Friday, May 12, 2017

Confederate surgeon John Gaines and a Gettysburg ledger

War-time and post-war image of Surgeon John Gaines.  (Boonsborough Museum of History)
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If you are a longtime reader of this blog, Civil War relic hunter-historian Richard E. Clem is a familiar face and byline. A lifelong resident of Hagerstown, Md., Clem and his brother have hunted for Civil War relics for more than 40 years in the Washington County area and beyond. In this post, he tells the story of Confederate surgeon John Gaines and his medical ledger from Gettysburg. 

Richard E. Clem

By Richard E. Clem

The intent or purpose of army doctors and surgeons during the Civil War was not to abolish slavery or to preserve state’s rights. Their main objective often was to save the life of a fellow human being. Frequently working under the worst possible conditions, they removed bullets by the thousands and performed countless amputations to the point of physical and mental exhaustion. One of these self-sacrificing individuals who tested personal stamina and endurance at Antietam, Gettysburg and, finally, at Appomattox was Surgeon John Mutius Gaines of the Army of Northern Virginia.

The second son of Edwin Ruthven and Mary Slaughter (Jurey) Gaines, John was born on the old Locust Hill Plantation, Culpeper County, Va., on Sept. 1, 1837. From a wealthy family, Gaines attended private schools in the Culpeper area. In June 1859, he graduated from the University of Virginia and, later, from Jefferson Medical College in Philadelphia, known as the “West Point" of the medical schools.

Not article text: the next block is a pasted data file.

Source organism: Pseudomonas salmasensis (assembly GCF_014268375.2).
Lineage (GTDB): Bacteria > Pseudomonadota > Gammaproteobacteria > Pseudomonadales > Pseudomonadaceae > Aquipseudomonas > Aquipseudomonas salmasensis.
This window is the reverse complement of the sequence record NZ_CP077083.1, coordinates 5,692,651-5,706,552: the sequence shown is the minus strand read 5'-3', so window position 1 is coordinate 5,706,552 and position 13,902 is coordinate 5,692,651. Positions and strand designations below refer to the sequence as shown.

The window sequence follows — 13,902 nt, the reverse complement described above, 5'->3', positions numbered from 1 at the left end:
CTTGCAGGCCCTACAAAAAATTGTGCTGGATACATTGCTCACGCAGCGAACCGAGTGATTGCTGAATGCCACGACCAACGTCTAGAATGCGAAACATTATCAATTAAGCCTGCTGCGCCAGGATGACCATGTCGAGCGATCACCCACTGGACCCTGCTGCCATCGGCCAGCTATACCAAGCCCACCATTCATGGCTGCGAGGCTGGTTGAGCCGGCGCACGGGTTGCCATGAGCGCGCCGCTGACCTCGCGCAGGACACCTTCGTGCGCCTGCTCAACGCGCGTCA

His first practice opened in Alexandria, Va., where he rented a room at the Marshall House, site of the death of the Union’s first martyr, Colonel E. Elmer Ellsworth. When Virginia seceded from the Union, Ellsworth’s militia regiment, the famous Fire Zouaves, were sent to Alexandria to maintain peace. A Rebel flag flying over the Marshall House got Ellsworth’s attention, but after removing the offensive banner, he became a victim of a Southern landlord’s shotgun. In turn, one of the Zouaves instantly pulled a pistol, drew a bead on the assassin and evened the score with an ounce of lead. Dr. Gaines immediately appeared on the bloody scene, but it was too late – both men were dead. The killing of Ellsworth, a good friend of President Lincoln, fueled the fire for civil war.